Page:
Former Chuckanut brewer Kevin Davey (who is now getting ready to open Wayfinder Beer in Portland) recently collaborated with the Chuckanut brewers to make a Landbier, and it’s now on tap at Chuckanut Brewery & Kitchen. When Wayfinder Beer opens this spring, it will also have Chuckanut Landbier on tap, and it will be the first time Chuckanut beer has ever been on tap in Oregon.
Chuckanut Landbier (5.4% ABV) is a rustic, German-style lager that pours golden in color and is capped with a nice and frothy head. It’s an unfiltered beer, but finings and conditioning helped to make it surprisingly clear. The beer’s nose is wonderfully aromatic, with notes of fresh-baked bread, light crust and nuts. Flavor-wise, it has a rich but nuanced malt backbone complemented by a healthy dose of Noble hops that leave behind aromatic hints of fresh herbs and spices.
In my opinion, Davey and the Chuckanut Crew did a fantastic job with this beer. It’s tremendously balanced, impeccably smooth and highly quaffable.
(Hopefully we’ll be seeing more projects like this after the new Chuckanut brewhouse opens.)
WHAT IS A LANDBIER?
According to the German Beer Institute, Landbier is a general term denoting a simple, easy-drinking, everyday session brew. Vague, I know.
Many sources describe it as being closely related to Kellerbier, Zoiglbier, Zwickelbier and Lagerbier, all of which are uncommonly replicated in the U.S. But that only adds to the confusion.
Furthermore, it may be light or dark in color, and it can be filtered like a Pilsner or unfiltered like a Kellerbier. Its alcohol content can vary from the high 4% range to the mid 5% range (ABV).
In Germany, it seems Landbier has less to do with a particular style and more to do with branding.
RateBeer provides this description of the related lager styles common to the Franconia region of Germany:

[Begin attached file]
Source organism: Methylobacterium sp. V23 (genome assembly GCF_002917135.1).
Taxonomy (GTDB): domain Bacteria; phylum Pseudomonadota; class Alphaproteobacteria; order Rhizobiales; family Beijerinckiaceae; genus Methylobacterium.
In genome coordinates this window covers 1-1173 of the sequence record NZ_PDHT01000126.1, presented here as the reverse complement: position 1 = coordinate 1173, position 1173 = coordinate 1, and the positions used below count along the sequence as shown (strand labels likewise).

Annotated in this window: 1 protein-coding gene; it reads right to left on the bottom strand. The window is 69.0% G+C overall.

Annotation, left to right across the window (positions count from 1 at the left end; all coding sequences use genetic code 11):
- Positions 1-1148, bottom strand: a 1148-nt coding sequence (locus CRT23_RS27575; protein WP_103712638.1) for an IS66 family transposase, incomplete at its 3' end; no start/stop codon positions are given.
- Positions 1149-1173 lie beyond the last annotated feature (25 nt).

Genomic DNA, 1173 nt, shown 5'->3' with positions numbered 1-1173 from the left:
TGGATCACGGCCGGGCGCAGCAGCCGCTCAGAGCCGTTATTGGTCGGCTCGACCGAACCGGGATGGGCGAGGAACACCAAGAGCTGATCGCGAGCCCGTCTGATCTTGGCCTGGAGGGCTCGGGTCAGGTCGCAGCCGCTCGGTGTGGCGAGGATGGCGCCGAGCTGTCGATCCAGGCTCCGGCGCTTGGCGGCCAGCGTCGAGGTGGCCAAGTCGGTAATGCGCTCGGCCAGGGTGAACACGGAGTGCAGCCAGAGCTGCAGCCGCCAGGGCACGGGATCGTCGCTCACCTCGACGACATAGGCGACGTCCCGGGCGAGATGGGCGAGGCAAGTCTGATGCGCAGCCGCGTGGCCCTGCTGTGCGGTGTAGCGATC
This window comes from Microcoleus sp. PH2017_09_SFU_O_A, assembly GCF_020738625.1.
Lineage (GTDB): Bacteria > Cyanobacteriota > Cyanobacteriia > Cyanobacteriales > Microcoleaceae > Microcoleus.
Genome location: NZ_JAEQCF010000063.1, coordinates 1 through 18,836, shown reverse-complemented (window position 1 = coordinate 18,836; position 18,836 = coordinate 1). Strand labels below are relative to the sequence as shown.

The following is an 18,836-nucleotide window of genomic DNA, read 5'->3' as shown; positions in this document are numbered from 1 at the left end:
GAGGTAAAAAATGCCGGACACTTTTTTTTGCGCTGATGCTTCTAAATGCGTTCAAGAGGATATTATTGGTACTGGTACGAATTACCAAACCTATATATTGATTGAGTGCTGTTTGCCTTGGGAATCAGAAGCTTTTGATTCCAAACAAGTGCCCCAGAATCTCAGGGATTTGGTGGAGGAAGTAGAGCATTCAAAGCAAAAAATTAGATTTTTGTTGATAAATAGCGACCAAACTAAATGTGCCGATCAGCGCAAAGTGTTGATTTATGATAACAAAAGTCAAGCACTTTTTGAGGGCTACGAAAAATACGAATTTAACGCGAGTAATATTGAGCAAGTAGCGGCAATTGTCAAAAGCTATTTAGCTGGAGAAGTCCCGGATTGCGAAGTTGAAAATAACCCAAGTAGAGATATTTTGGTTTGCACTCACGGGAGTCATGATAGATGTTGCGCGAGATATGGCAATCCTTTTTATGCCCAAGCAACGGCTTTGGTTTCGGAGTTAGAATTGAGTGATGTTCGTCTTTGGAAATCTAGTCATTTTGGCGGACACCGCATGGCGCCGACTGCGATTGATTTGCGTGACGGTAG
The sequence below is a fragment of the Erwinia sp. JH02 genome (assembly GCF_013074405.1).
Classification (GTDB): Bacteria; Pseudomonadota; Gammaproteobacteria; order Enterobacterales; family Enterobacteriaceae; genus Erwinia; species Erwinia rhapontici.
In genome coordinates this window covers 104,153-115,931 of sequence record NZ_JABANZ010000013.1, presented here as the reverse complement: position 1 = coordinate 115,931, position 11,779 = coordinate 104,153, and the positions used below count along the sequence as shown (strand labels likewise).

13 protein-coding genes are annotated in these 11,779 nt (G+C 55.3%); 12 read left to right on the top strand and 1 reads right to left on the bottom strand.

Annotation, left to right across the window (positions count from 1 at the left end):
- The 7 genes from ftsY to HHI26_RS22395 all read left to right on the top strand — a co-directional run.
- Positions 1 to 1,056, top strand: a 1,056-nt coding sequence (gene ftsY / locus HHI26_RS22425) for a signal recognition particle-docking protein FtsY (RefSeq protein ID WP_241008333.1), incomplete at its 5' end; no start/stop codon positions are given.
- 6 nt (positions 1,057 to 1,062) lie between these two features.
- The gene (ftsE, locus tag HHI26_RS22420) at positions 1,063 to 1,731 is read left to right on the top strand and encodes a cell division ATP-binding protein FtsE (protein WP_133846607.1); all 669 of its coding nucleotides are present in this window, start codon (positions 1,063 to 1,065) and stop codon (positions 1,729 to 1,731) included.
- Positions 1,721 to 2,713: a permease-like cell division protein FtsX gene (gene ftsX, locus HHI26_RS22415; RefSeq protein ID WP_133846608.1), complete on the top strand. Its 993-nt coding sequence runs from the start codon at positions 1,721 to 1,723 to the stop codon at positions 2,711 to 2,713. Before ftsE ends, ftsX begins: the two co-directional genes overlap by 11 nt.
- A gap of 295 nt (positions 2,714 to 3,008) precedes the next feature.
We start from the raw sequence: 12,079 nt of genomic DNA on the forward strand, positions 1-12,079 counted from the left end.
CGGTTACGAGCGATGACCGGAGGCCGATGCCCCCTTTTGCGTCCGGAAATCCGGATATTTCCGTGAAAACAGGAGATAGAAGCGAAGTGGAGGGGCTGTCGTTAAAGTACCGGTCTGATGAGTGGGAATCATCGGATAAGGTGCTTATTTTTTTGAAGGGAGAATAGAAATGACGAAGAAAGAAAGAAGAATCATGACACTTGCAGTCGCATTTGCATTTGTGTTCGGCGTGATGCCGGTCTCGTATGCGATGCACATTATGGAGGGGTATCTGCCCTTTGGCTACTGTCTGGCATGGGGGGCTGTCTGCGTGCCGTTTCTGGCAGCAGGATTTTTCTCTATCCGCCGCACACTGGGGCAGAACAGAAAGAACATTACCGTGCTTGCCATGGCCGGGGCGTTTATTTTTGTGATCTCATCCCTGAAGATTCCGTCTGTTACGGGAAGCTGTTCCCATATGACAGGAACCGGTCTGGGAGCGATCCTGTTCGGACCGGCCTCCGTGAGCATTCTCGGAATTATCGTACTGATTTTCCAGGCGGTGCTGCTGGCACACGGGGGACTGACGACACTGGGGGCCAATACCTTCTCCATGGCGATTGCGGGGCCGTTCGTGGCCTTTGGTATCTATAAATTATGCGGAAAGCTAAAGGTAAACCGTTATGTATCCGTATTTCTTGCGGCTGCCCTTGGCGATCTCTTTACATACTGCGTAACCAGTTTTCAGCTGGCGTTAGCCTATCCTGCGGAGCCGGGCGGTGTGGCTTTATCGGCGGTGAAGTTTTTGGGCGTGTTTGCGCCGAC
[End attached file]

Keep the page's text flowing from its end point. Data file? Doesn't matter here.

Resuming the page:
Essentially, these are hoppier versions of a Helles, served with natural carbonation and unfiltered – they are the lager world’s answer to real ale. Kellerbier will on average be hoppier than Zwickelbier. There is also Landbier, which is more malt-accented, may be filtered, but is similarly lacking in carbonation. Gravity is standard, low to moderate hop rates, the color from pale to reddish-amber and the palate should be balanced with a hop accent. Zoiglbier, common to Oberpfalz, is also included in this category.
Michael James, an old beer buddy of mine, has written extensively on Franconian lagers, and he wrote the best breakdown I have ever read on Kellerbier, Zwickelbier, Landbier, Zoiglbier and Lagerbier. He also posted an account of one of his Zoigl journeys (with some fantastic photography), plus he created a map of the Zoigl breweries.
When it comes to describing Landbier, James sums it up well:
In German, Landbier simply means country beer. Beer of the land. Like Kellerbier and Zwickel, not really style, but not for the same reason. Landbier is a catch-all name that Franconian brewers have used for hundreds of years, so it’s more of a marketing term than a beer style. At many of these small breweries, the simplicity of the beer menu goes no further than pale, amber and dark, each one could be called Landbier. Landbier Helles and Landbier Dunkles essentially mean Hell and Dunkel and no more, but there are also a number of extremely hoppy beers called Landbier that could just as well be called Kellerbier or Pilsner (if filtered). Makes sense, right? The term Dunkles Kellerbier is used occasionally, which makes it confusing as to where it should be classified in online beer databases, Dunkel or Zwickel / Keller / Landbier? Flip a coin. The lesson is: You may have two similar beers brewed a kilometer apart but given different names. The Germans aren’t hung up on style classifications like us Americans. They are giving you a general description of what the beer is: dunkles landbier means “dark countryside lager,” plain as day.